So why is this a big deal?
The Clash’s use of an “open” riff on “Clampdown” reveals something very interesting: They were thinking a helluva lot about Mott the Hoople.
Not only is the “open” riff technique very common to the work of Mott the Hoople (a band the Clash idolized, and they hired Mott the Hoople’s legendary producer, Guy Stevens, to work on London Calling), but the guitar riff at the core of “Clampdown” also owes a great deal to one specific Mott the Hoople song, “One of the Boys.” You will also notice a more-than-passing similarity between “Clampdown” and “Can’t Get Enough” by Bad Company, the band led by former Mott the Hoople guitarist Mick Ralphs.
Let us also note two other curious aspects of “Clampdown”: The last minute of this powerful, roaring rock song is given over to what is essentially meaningless vamping. The only other legendary rock song I can think of that ends in such a deflated fashion is “Smoke on the Water.” True, Strummer scats some interesting lyrical content over this vamp section (it’s where the Harrisburg/Petersburg line occurs), but this floppy, loosey-goosey end to one of the Clash’s most impactful songs has always perplexed me.
Theory: I strongly suspect that the last minute of vamping may be influenced by the presence in the studio of organist Mickey Gallagher. The hoppy, funky, faux-Meters-ish feel of this section resembles the work of Ian Dury and the Blockheads, the band that made Gallagher famous.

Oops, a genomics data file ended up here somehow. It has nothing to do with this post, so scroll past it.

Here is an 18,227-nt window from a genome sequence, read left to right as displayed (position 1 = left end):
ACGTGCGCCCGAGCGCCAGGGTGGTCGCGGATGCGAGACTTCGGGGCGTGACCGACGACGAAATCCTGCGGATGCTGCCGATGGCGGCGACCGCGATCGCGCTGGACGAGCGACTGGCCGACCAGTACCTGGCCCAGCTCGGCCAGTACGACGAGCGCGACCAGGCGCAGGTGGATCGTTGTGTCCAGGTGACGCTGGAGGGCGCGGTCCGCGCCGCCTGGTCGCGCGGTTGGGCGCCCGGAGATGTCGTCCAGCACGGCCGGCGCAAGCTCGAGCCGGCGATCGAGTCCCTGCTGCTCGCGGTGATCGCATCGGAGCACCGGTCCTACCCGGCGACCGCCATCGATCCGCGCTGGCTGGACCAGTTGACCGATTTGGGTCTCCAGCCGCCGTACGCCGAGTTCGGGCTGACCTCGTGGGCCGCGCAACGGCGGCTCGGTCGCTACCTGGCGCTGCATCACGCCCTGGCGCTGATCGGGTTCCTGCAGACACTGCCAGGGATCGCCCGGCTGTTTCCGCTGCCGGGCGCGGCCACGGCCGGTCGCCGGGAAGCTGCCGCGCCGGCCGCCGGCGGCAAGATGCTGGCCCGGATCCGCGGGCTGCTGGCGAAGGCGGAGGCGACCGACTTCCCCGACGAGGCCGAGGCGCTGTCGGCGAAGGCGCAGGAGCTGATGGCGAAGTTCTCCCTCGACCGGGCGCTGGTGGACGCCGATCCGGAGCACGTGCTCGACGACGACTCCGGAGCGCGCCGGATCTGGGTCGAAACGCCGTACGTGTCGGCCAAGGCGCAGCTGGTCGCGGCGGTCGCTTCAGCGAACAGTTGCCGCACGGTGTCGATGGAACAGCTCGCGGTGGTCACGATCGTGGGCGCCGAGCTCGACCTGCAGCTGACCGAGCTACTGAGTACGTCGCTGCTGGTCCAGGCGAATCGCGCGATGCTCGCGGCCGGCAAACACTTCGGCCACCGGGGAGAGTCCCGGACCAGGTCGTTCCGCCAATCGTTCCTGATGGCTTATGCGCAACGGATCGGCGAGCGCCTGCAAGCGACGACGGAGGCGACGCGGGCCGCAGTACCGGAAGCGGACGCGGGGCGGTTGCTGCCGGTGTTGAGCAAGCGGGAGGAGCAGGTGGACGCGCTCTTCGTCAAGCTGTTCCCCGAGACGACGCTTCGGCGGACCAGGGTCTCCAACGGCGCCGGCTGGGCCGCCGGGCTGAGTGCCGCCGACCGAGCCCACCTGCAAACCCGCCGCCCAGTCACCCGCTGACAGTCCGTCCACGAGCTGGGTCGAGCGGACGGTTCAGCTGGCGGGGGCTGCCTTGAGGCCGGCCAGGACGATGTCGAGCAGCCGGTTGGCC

Another peculiar aspect of the “Clampdown” vamp section is Strummer’s repeated barking of the phrase “Gitalong! Gitalong!” As you may know, “Gitalong” (or “git-along” or “git along”) is cutesy cowboy slang, an archaic term associated with the American old west. But it has no conceivable connection to anything else that’s going on in “Clampdown,” so what’s the deal?
Here’s what I think: In July of 1979 (a few months before the Clash recorded “Clampdown”) English punk band Sham 69 released a single called “Hersham Boys,” which attempted –quite successfully, actually — to morph a cowboy hop/stomp/swing into a punk rock song. “Hersham Boys” is one of the best and most engaging punk rock songs of the era, and it also includes a “vamp” section – well, maybe it’s more of a hoe-down break-down — likewise accompanied by similar faux-Western hollering. The Clash would have definitely been familiar with Sham 69 and “Hersham Boys” (both bands allied themselves with the Rock Against Racism movement, and Sham vocalist Jimmy Pursey sometimes joined the Clash onstage), so it is not inconceivable that Strummer’s out-of-context hollers of “Git Along!” on “Clampdown” could have been a salute to Pursey and “Hersham Boys.” At the very least, I think “Hersham Boys” was somewhere in the back of Strummer’s consciousness.
Now, if Beto quotes “Hersham Boys” in any future debate (“Council estates or tower blocks/Wherever you live you get the knocks” might be applicable when discussing housing for the economically underprivileged), I will know that the guy really knows his punk rock.